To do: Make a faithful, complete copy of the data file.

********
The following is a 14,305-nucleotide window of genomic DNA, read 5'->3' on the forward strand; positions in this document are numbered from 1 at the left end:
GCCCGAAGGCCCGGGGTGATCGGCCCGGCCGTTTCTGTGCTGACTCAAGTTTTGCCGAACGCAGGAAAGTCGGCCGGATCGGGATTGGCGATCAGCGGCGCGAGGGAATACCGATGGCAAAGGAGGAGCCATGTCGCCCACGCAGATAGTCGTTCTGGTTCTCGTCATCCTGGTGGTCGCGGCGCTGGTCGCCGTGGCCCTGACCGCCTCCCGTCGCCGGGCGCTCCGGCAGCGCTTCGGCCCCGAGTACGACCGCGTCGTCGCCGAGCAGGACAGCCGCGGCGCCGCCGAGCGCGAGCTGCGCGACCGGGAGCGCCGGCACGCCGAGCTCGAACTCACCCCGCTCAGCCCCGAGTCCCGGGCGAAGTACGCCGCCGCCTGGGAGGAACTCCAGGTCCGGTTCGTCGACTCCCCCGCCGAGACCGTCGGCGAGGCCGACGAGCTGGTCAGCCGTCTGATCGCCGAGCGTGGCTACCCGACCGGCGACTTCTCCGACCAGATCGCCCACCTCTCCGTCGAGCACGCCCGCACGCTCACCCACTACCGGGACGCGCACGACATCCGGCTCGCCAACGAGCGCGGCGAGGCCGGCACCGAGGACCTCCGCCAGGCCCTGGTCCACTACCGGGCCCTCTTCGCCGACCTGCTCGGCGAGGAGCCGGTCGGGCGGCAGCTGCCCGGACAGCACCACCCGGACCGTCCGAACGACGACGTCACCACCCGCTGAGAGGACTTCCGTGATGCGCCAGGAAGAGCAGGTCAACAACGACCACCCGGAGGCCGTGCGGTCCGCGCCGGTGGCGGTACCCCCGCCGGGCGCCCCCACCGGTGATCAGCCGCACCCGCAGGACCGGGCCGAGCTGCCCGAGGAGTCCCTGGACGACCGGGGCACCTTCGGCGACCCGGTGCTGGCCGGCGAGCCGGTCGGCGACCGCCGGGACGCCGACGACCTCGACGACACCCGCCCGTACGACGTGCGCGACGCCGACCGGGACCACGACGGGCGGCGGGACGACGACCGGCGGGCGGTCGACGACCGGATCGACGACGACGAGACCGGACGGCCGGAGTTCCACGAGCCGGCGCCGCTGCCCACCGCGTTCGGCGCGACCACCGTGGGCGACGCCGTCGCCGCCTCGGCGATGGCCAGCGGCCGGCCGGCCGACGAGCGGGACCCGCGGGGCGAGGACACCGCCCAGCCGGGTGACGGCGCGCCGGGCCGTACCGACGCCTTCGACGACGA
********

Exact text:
The following is a 14,305-nucleotide window of genomic DNA, read 5'->3' on the forward strand; positions in this document are numbered from 1 at the left end:
GCCCGAAGGCCCGGGGTGATCGGCCCGGCCGTTTCTGTGCTGACTCAAGTTTTGCCGAACGCAGGAAAGTCGGCCGGATCGGGATTGGCGATCAGCGGCGCGAGGGAATACCGATGGCAAAGGAGGAGCCATGTCGCCCACGCAGATAGTCGTTCTGGTTCTCGTCATCCTGGTGGTCGCGGCGCTGGTCGCCGTGGCCCTGACCGCCTCCCGTCGCCGGGCGCTCCGGCAGCGCTTCGGCCCCGAGTACGACCGCGTCGTCGCCGAGCAGGACAGCCGCGGCGCCGCCGAGCGCGAGCTGCGCGACCGGGAGCGCCGGCACGCCGAGCTCGAACTCACCCCGCTCAGCCCCGAGTCCCGGGCGAAGTACGCCGCCGCCTGGGAGGAACTCCAGGTCCGGTTCGTCGACTCCCCCGCCGAGACCGTCGGCGAGGCCGACGAGCTGGTCAGCCGTCTGATCGCCGAGCGTGGCTACCCGACCGGCGACTTCTCCGACCAGATCGCCCACCTCTCCGTCGAGCACGCCCGCACGCTCACCCACTACCGGGACGCGCACGACATCCGGCTCGCCAACGAGCGCGGCGAGGCCGGCACCGAGGACCTCCGCCAGGCCCTGGTCCACTACCGGGCCCTCTTCGCCGACCTGCTCGGCGAGGAGCCGGTCGGGCGGCAGCTGCCCGGACAGCACCACCCGGACCGTCCGAACGACGACGTCACCACCCGCTGAGAGGACTTCCGTGATGCGCCAGGAAGAGCAGGTCAACAACGACCACCCGGAGGCCGTGCGGTCCGCGCCGGTGGCGGTACCCCCGCCGGGCGCCCCCACCGGTGATCAGCCGCACCCGCAGGACCGGGCCGAGCTGCCCGAGGAGTCCCTGGACGACCGGGGCACCTTCGGCGACCCGGTGCTGGCCGGCGAGCCGGTCGGCGACCGCCGGGACGCCGACGACCTCGACGACACCCGCCCGTACGACGTGCGCGACGCCGACCGGGACCACGACGGGCGGCGGGACGACGACCGGCGGGCGGTCGACGACCGGATCGACGACGACGAGACCGGACGGCCGGAGTTCCACGAGCCGGCGCCGCTGCCCACCGCGTTCGGCGCGACCACCGTGGGCGACGCCGTCGCCGCCTCGGCGATGGCCAGCGGCCGGCCGGCCGACGAGCGGGACCCGCGGGGCGAGGACACCGCCCAGCCGGGTGACGGCGCGCCGGGCCGTACCGACGCCTTCGACGACGA